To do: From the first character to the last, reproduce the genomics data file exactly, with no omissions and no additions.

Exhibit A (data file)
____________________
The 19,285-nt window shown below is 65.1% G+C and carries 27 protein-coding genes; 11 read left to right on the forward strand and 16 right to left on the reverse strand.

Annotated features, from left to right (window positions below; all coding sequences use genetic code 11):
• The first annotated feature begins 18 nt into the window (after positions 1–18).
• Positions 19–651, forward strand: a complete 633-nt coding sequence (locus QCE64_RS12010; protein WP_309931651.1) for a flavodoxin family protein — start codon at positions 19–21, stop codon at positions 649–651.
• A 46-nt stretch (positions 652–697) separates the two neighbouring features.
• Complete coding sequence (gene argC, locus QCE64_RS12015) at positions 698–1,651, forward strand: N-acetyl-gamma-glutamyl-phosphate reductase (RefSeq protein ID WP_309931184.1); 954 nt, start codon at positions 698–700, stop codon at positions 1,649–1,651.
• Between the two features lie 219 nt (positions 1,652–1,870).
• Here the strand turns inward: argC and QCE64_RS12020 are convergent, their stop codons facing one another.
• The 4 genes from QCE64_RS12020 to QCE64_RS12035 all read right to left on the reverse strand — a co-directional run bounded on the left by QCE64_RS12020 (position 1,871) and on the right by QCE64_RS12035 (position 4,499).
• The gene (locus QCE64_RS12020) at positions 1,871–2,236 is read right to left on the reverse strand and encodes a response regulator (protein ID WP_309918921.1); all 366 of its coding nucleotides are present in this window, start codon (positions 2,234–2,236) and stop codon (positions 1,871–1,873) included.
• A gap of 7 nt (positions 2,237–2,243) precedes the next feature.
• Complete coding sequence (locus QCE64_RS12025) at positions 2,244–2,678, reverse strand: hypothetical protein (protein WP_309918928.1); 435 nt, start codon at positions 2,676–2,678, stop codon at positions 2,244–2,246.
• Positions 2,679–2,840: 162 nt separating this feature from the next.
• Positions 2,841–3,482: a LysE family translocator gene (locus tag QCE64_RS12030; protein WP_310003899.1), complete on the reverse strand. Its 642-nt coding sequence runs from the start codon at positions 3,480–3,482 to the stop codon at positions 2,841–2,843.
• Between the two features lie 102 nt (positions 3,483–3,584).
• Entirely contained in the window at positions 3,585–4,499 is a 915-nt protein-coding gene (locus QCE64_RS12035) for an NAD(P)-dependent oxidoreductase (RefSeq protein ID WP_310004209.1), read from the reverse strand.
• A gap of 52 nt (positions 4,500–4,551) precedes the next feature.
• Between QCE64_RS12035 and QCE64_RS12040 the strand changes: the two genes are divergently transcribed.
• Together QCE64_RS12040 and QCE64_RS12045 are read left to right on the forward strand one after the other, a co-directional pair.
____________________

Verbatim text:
The 19,285-nt window shown below is 65.1% G+C and carries 27 protein-coding genes; 11 read left to right on the forward strand and 16 right to left on the reverse strand.

Annotated features, from left to right (window positions below; all coding sequences use genetic code 11):
• The first annotated feature begins 18 nt into the window (after positions 1–18).
• Positions 19–651, forward strand: a complete 633-nt coding sequence (locus QCE64_RS12010; protein WP_309931651.1) for a flavodoxin family protein — start codon at positions 19–21, stop codon at positions 649–651.
• A 46-nt stretch (positions 652–697) separates the two neighbouring features.
• Complete coding sequence (gene argC, locus QCE64_RS12015) at positions 698–1,651, forward strand: N-acetyl-gamma-glutamyl-phosphate reductase (RefSeq protein ID WP_309931184.1); 954 nt, start codon at positions 698–700, stop codon at positions 1,649–1,651.
• Between the two features lie 219 nt (positions 1,652–1,870).
• Here the strand turns inward: argC and QCE64_RS12020 are convergent, their stop codons facing one another.
• The 4 genes from QCE64_RS12020 to QCE64_RS12035 all read right to left on the reverse strand — a co-directional run bounded on the left by QCE64_RS12020 (position 1,871) and on the right by QCE64_RS12035 (position 4,499).
• The gene (locus QCE64_RS12020) at positions 1,871–2,236 is read right to left on the reverse strand and encodes a response regulator (protein ID WP_309918921.1); all 366 of its coding nucleotides are present in this window, start codon (positions 2,234–2,236) and stop codon (positions 1,871–1,873) included.
• A gap of 7 nt (positions 2,237–2,243) precedes the next feature.
• Complete coding sequence (locus QCE64_RS12025) at positions 2,244–2,678, reverse strand: hypothetical protein (protein WP_309918928.1); 435 nt, start codon at positions 2,676–2,678, stop codon at positions 2,244–2,246.
• Positions 2,679–2,840: 162 nt separating this feature from the next.
• Positions 2,841–3,482: a LysE family translocator gene (locus tag QCE64_RS12030; protein WP_310003899.1), complete on the reverse strand. Its 642-nt coding sequence runs from the start codon at positions 3,480–3,482 to the stop codon at positions 2,841–2,843.
• Between the two features lie 102 nt (positions 3,483–3,584).
• Entirely contained in the window at positions 3,585–4,499 is a 915-nt protein-coding gene (locus QCE64_RS12035) for an NAD(P)-dependent oxidoreductase (RefSeq protein ID WP_310004209.1), read from the reverse strand.
• A gap of 52 nt (positions 4,500–4,551) precedes the next feature.
• Between QCE64_RS12035 and QCE64_RS12040 the strand changes: the two genes are divergently transcribed.
• Together QCE64_RS12040 and QCE64_RS12045 are read left to right on the forward strand one after the other, a co-directional pair.